Leaves of Gold: Treasures of Manuscript Illumination fron Philadelphia Collections
Exhibition GalleryLearning CenterAbout the Project

The Gallery
BIBLES: Introduction | Gallery Guide
BOOKS OF HOURS: Introduction | Gallery Guide
PSALTERS: Introduction | Gallery Guide
LITURGICAL: Introduction | Gallery Guide
LITERARY: Introduction | Gallery Guide

Full exhibition checklist (text only)


Introduction to Liturgical Manuscripts

FLP Lewis E 236, fol. 144v
Historiated Initial E with David playing bells. Free Library of Philadelphia, Rare Book Department, Lewis E 236, fol. 144v.

Attending church services during the Middle Ages and the Renaissance was a regular event for most people. Priests led worshipers through all the feasts and celebrations of the church year, beginning with Advent and Christmas and continuing through Easter, Pentecost, and the various saints' days. To complete this annual cycle, priests needed a sequence of specially arranged prayers, psalms, and readings.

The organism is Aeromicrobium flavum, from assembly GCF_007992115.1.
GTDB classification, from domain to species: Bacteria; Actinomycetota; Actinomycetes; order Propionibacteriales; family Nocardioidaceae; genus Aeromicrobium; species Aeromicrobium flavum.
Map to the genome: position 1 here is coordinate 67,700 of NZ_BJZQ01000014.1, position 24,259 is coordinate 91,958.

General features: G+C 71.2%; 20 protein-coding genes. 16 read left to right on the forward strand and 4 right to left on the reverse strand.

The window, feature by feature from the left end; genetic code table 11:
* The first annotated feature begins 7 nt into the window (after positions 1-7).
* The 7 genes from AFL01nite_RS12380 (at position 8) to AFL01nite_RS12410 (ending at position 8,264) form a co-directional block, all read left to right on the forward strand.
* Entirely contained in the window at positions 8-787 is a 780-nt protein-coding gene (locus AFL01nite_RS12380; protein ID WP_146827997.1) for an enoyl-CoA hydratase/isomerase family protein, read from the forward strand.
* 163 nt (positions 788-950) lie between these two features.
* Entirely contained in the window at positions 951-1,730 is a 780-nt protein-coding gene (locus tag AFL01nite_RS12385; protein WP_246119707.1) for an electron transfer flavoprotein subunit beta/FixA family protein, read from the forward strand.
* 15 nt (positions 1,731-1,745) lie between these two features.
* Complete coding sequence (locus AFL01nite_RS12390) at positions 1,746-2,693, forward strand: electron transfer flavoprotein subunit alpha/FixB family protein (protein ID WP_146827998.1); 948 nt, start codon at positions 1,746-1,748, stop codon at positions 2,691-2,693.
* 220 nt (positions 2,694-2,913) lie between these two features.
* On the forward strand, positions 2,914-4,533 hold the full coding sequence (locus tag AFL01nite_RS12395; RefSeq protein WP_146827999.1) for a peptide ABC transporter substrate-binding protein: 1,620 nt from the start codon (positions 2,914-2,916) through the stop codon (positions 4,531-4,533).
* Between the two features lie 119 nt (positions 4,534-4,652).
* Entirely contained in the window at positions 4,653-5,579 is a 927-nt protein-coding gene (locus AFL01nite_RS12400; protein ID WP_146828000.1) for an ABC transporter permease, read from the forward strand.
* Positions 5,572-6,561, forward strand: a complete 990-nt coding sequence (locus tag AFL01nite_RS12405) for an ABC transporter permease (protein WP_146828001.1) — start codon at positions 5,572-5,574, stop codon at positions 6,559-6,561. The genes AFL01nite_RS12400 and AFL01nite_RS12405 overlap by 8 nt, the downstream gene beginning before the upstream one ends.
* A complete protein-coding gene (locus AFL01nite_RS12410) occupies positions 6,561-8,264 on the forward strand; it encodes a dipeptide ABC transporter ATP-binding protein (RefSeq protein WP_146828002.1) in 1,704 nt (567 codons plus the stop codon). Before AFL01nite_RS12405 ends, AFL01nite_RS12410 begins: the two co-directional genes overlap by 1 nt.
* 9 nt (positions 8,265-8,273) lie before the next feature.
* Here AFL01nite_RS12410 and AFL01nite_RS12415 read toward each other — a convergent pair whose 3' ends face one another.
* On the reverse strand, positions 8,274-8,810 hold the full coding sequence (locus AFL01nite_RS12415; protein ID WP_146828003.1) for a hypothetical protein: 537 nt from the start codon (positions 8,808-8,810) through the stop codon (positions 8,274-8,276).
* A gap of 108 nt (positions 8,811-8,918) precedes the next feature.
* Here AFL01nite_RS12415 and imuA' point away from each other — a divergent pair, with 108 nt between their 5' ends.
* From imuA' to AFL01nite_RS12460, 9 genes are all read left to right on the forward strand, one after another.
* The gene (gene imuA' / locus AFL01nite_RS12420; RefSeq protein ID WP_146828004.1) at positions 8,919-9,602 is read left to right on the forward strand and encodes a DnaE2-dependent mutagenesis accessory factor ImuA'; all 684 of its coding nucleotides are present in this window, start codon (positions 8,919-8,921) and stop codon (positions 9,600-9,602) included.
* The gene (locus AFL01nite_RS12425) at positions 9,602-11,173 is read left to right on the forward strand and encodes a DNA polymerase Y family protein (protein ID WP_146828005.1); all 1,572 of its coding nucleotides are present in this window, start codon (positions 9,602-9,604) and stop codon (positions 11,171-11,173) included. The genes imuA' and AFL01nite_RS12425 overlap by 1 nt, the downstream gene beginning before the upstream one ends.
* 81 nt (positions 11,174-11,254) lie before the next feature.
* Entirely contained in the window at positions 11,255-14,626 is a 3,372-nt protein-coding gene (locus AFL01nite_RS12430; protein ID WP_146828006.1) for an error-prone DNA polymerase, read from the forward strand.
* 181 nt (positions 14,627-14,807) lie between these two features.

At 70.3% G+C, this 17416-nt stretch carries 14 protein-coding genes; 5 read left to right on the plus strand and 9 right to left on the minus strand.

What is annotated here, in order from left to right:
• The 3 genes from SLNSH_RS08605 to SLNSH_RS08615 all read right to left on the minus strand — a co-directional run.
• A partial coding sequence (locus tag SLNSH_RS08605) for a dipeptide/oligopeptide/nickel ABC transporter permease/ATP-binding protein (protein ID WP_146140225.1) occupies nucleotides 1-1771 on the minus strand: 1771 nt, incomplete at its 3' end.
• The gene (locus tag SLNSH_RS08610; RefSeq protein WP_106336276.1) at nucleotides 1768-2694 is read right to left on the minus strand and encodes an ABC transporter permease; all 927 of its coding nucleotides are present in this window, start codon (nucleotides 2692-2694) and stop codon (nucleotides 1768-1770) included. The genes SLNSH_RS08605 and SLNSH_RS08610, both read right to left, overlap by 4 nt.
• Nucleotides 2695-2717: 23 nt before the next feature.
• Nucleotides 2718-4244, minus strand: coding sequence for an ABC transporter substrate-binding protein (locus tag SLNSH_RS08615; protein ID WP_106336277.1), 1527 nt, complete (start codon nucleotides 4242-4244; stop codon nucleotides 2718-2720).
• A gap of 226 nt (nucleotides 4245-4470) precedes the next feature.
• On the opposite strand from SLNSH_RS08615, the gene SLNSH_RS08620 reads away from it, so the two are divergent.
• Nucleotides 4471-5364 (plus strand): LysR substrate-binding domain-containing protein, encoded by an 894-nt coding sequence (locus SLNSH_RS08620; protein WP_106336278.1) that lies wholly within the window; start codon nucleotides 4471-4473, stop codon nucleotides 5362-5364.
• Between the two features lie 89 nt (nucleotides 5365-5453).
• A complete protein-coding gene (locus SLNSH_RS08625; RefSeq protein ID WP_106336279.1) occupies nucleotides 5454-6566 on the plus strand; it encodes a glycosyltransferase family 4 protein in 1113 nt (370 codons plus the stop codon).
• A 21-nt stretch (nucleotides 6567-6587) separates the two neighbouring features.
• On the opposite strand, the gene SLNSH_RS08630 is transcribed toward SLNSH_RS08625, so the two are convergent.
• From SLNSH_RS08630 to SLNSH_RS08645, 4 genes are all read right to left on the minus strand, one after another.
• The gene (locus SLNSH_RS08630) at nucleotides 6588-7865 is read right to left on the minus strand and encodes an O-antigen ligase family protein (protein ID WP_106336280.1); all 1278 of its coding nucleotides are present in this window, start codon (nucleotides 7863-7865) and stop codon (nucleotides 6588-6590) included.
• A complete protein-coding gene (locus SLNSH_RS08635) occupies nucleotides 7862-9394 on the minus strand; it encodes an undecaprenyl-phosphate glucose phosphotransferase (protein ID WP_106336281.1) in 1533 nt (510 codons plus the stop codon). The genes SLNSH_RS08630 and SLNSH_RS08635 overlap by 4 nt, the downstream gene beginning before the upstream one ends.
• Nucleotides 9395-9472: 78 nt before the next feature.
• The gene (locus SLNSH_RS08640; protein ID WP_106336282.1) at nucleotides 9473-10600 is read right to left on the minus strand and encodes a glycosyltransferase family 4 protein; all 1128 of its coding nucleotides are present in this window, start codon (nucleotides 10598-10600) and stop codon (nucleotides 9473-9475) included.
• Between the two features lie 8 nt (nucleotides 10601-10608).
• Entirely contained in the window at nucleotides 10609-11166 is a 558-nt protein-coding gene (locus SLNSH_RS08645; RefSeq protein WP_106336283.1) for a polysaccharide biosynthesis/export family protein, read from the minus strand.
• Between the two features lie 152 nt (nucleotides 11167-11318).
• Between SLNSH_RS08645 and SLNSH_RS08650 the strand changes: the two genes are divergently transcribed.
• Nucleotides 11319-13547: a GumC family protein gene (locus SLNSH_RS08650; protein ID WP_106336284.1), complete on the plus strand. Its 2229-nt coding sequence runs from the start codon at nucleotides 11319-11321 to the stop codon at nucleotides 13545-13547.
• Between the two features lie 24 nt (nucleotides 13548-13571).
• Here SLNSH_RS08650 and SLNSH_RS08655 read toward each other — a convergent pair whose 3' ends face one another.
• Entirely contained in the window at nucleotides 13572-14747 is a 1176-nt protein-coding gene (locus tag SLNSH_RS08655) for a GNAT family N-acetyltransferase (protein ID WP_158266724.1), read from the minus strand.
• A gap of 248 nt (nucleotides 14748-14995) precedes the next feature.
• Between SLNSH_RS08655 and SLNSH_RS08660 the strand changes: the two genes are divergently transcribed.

For the performance of the Mass and other religious services they used many books written in Latin, including missals, breviaries, graduals, and antiphonals. The combination of prayers and readings used in these services were known as liturgies and the books containing them as liturgical books. Priests were among the first members of European medieval society to become literate since they used these books every day.

The choir, comprised of members of the religious community, accompanied the Mass by singing responses, hymns, and chants from books of music. Often elaborately decorated and ornamented, these choir books were usually quite large so that a number of people could sing from them simultaneously. To have all the music necessary for an entire liturgical year, many volumes of musical texts were needed.

gallery guide | view first manuscript


Leaves of Gold is a collaborative exhibition organized by the Philadelphia Museum of Art and the Philadelphia Area Consortium of Special Collections Libraries. All materials on this site are copyright 2001 the Philadelphia Museum of Art except as indicated herein.